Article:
With a fairly minor increase in ride height of 34mm over the regular A4 Avant, there isn’t a huge amount of difference in the way the Allroad drives. Softer springs with a longer travel and tyres with a higher profile help prioritise comfort over agility.
The Allroad takes on crests and compressions in a more gentle, relaxed manner. Unfortunately, it still trips up over sharper edged bumps, shattering the calm with a dull thud through the base of your seat. Adaptive damping is available but proves too soft in Comfort mode and too harsh in Dynamic.
As with the normal Avant, the 2.0-litre TDI has plenty of performance and is subdued for a four-cylinder diesel. The 3.0-litre V6s are even smoother with the lower-powered variant barely any more expensive to run than the 2.0-litre. The higher-powered version is a bit too much for the chassis, however. As for the petrol, it’ll be too thirsty to recommend in the UK.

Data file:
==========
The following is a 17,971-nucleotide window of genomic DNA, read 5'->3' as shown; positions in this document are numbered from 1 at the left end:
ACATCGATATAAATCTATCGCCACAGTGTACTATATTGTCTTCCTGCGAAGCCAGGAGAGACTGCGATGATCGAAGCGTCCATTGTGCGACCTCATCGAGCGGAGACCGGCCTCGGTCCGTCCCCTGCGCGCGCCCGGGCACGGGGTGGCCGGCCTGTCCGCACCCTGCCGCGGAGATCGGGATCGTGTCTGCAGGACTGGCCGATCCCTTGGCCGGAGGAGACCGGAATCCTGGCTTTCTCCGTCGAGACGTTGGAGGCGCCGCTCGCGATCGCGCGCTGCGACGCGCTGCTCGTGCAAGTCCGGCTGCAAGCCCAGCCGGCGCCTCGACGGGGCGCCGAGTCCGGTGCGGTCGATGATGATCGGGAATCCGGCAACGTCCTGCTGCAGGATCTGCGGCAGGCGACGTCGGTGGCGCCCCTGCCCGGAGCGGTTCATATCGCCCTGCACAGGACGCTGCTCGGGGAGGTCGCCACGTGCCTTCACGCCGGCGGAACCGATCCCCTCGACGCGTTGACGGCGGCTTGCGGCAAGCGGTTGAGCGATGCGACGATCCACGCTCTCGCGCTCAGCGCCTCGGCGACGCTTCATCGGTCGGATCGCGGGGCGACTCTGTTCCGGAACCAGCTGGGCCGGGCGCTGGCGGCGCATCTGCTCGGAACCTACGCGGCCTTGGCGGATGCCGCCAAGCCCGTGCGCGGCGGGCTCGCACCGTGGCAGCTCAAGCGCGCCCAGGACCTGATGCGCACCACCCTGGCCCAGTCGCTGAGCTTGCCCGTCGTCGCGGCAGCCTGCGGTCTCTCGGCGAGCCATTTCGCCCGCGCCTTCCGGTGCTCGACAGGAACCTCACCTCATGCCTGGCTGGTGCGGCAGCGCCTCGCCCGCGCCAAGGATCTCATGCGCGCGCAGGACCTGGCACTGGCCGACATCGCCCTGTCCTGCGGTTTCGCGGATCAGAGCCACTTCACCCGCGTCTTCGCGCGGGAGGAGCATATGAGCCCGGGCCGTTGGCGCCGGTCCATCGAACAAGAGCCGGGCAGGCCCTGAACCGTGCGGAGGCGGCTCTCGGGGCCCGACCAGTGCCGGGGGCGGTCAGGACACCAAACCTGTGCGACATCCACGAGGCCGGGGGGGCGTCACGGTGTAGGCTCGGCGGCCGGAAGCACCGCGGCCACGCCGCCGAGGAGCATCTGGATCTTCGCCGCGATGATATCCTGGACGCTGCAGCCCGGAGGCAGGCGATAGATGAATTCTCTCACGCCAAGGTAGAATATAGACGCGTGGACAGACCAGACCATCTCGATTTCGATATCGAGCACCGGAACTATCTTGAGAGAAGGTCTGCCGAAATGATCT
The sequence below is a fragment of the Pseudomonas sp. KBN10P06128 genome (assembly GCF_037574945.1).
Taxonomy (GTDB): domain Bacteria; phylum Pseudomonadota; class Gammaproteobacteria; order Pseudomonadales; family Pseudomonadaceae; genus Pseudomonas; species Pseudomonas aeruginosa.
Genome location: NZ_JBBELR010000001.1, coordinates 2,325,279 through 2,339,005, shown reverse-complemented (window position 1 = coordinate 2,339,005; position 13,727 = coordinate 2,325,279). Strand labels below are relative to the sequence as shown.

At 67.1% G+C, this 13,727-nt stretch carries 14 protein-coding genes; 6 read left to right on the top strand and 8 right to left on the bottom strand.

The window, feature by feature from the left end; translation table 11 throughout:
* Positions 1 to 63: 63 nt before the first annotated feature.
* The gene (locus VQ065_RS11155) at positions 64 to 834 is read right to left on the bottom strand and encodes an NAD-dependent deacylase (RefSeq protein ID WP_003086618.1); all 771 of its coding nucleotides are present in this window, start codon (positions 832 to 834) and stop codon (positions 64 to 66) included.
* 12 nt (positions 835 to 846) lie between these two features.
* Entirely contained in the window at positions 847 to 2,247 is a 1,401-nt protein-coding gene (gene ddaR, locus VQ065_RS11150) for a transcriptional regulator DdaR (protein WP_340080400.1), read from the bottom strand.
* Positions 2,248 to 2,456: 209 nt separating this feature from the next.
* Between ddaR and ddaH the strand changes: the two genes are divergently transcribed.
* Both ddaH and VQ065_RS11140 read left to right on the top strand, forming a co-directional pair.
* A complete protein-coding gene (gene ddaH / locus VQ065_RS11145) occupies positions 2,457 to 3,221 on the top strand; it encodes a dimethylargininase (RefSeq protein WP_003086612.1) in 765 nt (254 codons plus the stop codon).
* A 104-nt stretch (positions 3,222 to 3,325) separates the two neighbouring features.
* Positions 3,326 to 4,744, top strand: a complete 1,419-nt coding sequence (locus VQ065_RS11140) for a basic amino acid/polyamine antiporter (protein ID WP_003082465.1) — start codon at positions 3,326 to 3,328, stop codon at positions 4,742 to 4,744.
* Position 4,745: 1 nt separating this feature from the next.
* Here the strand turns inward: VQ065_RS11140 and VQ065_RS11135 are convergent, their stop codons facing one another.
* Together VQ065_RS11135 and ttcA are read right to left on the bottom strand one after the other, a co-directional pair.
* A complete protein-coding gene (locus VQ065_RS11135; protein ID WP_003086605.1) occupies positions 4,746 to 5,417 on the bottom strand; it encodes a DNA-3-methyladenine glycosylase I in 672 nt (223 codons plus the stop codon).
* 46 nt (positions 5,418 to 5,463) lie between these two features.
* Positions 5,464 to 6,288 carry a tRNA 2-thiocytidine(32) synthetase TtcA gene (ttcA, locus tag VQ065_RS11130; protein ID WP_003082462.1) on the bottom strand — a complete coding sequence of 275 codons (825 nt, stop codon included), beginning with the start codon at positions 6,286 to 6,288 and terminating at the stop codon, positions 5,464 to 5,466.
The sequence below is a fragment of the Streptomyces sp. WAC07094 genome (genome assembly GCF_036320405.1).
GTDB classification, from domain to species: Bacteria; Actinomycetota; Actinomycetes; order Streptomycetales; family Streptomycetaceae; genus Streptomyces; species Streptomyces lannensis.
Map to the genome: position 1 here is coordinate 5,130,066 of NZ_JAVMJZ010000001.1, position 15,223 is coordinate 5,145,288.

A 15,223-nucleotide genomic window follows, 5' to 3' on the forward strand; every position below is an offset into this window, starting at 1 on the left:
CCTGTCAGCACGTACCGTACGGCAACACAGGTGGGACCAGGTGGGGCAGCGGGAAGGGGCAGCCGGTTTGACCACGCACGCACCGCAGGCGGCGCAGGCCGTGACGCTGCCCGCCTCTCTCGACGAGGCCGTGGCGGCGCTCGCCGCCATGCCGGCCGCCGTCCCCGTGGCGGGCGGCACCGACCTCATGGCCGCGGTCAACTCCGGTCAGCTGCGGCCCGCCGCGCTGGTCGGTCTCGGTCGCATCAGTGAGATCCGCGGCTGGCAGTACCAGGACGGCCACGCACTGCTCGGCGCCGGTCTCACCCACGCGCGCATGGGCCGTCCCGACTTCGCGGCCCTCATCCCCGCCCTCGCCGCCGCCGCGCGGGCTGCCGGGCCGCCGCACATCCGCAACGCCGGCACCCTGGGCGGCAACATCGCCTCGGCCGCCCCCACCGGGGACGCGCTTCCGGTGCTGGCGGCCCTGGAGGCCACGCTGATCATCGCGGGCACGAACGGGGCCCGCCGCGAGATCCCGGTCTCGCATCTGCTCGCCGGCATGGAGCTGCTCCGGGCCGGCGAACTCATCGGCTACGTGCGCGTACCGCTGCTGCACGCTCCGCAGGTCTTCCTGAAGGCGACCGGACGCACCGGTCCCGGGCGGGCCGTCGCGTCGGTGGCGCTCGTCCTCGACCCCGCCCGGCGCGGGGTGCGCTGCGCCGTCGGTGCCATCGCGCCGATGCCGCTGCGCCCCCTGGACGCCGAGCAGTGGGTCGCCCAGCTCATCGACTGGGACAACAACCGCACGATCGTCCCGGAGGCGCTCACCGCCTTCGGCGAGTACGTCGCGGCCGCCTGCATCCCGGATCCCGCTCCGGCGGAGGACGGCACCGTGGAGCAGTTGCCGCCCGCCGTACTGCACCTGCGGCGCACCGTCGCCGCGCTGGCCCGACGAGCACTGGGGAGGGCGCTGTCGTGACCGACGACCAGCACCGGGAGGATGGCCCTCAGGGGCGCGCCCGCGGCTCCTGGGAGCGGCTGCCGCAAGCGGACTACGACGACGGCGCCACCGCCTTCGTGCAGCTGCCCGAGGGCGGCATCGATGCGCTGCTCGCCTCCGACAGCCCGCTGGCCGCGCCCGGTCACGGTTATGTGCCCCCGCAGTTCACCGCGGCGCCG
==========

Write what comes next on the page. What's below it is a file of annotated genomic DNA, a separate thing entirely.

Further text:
The quattro four-wheel drive system means none of the power is wasted is the dry and makes for surefooted handling in the wet. The steering may not feel quite as precise as that of a standard A4 Avant, but it’s still easy to place the car on the road.
Get to a bend and you feel the Allroad lean further over than in the regular A4; it isn’t a car to enjoy going quickly in. It’s much happier driven steadily, at this point the slightly dulled steering response won’t matter and you can enjoy lolloping along.
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